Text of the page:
Radiation Exposure and Vascular Access in Acute Coronary Syndromes: The RAD-Matrix Trial.

Sciahbasi, Alessandro; Frigoli, Enrico; Sarandrea, Alessandro; Rothenbühler, Martina; Calabrò, Paolo; Lupi, Alessandro; Tomassini, Francesco; Cortese, Bernardo; Rigattieri, Stefano; Cerrato, Enrico; Zavalloni, Dennis; Zingarelli, Antonio; Calabria, Paolo; Rubartelli, Paolo; Sardella, Gennaro; Tebaldi, Matteo; Windecker, Stephan; Jüni, Peter; Heg, Dik and Valgimigli, Marco (2017). Radiation Exposure and Vascular Access in Acute Coronary Syndromes: The RAD-Matrix Trial. Journal of the American College of Cardiology, 69(20), pp. 2530-2537. Elsevier 10.1016/j.jacc.2017.03.018

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It remains unclear whether radial access increases the risk of operator or patient radiation exposure compared to transfemoral access when performed by expert operators.


This study sought to determine whether radial access increases radiation exposure.


A total of 8,404 patients, with or without ST-segment elevation acute coronary syndrome, were randomly assigned to radial or femoral access for coronary angiography and percutaneous intervention, and collected fluoroscopy time and dose-area product (DAP). RAD-MATRIX is a radiation sub-study of the MATRIX (Minimizing Adverse Haemorrhagic Events by Transradial Access Site and Systemic Implementation of AngioX) trial. We anticipated that 13 or more operators, each wearing a thorax (primary endpoint), wrist, and head (secondary endpoints) lithium fluoride thermoluminescent dosimeter, and randomizing at least 13 patients per access site, were needed to establish noninferiority of radial versus femoral access.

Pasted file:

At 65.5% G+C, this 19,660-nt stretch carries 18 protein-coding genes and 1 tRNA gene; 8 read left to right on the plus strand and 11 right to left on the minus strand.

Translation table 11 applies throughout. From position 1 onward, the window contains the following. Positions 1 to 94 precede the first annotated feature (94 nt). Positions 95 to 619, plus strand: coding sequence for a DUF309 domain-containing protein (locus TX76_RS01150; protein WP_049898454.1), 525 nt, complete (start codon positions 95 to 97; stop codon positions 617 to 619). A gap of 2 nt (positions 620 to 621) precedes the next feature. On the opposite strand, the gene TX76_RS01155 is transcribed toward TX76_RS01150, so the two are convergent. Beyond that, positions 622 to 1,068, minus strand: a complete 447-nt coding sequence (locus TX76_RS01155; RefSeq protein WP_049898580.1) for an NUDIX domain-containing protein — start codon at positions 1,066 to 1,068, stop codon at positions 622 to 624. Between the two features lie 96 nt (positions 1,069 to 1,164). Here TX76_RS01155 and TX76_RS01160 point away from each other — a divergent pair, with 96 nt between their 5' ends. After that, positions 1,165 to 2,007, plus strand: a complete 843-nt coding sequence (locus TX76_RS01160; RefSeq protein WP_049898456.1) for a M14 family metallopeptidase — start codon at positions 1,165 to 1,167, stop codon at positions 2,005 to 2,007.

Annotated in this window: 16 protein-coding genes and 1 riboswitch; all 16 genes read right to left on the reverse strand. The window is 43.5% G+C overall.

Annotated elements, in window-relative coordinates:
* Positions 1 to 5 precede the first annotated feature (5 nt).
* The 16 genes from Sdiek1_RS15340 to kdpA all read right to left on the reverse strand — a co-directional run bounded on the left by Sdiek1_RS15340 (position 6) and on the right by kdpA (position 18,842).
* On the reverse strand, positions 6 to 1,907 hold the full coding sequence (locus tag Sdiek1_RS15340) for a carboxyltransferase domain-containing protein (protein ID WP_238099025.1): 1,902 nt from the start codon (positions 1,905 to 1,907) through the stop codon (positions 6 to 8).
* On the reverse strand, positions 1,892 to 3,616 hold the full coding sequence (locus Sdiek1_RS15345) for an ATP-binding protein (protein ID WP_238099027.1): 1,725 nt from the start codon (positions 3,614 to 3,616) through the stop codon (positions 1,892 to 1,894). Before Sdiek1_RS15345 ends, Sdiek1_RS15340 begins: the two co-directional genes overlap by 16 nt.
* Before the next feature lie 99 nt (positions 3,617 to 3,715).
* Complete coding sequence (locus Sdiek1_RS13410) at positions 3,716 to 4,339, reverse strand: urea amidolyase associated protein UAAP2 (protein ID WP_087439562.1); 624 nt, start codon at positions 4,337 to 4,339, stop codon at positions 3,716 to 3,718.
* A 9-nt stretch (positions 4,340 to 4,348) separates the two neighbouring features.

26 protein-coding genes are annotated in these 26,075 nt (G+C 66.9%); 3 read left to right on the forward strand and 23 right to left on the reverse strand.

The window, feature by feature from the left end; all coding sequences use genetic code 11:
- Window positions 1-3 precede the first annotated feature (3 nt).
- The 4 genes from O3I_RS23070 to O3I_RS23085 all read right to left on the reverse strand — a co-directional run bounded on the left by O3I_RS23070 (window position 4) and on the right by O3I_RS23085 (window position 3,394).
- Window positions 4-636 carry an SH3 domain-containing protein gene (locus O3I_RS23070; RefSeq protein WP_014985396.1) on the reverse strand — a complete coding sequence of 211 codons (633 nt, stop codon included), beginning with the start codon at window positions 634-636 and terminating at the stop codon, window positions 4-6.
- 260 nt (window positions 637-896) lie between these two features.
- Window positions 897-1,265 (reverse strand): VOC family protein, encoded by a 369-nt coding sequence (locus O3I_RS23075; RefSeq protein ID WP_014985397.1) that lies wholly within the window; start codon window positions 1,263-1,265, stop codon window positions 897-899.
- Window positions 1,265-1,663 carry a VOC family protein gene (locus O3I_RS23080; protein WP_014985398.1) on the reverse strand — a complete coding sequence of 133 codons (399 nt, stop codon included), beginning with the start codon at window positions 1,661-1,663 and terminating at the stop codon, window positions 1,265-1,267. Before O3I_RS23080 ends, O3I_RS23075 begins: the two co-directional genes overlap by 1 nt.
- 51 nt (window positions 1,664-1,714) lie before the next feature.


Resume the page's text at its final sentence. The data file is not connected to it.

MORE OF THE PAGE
Among 18 operators, performing 777 procedures in 767 patients, the noninferiority primary endpoint was not achieved (p value for noninferiority = 0.843). Operator equivalent dose at the thorax (77 μSv) was significantly higher with radial than femoral access (41 μSv; p = 0.02). After normalization of operator radiation dose by fluoroscopy time or DAP, the difference remained significant. Radiation dose at wrist or head did not differ between radial and femoral access. Thorax operator dose did not differ for right radial (84 μSv) compared to left radial access (52 μSv; p = 0.15). In the overall MATRIX population, fluoroscopy time and DAP were higher with radial compared to femoral access: 10 min versus 9 min (p < 0.0001) and 65 Gy·cm(2) versus 59 Gy·cm(2) (p = 0.0001), respectively.


Compared to femoral access, radial access is associated with greater operator and patient radiation exposure when performed by expert operators in current practice. Radial operators and institutions should be sensitized towards radiation risks and adopt adjunctive radioprotective measures. (Minimizing Adverse Haemorrhagic Events by Transradial Access Site and Systemic Implementation of AngioX; NCT101433627).

Item Type:

Journal Article (Original Article)


04 Faculty of Medicine > Department of Cardiovascular Disorders (DHGE) > Clinic of Cardiology
04 Faculty of Medicine > Pre-clinic Human Medicine > Institute of Social and Preventive Medicine (ISPM)
04 Faculty of Medicine > Pre-clinic Human Medicine > CTU Bern

UniBE Contributor:

Rothenbühler, Martina, Windecker, Stephan, Jüni, Peter, Heg, Dierik Hans, Valgimigli, Marco


600 Technology > 610 Medicine & health
300 Social sciences, sociology & anthropology > 360 Social problems & social services








Tanya Karrer

Date Deposited:

05 Sep 2017 12:34

Last Modified:

05 Dec 2022 15:06

Publisher DOI:


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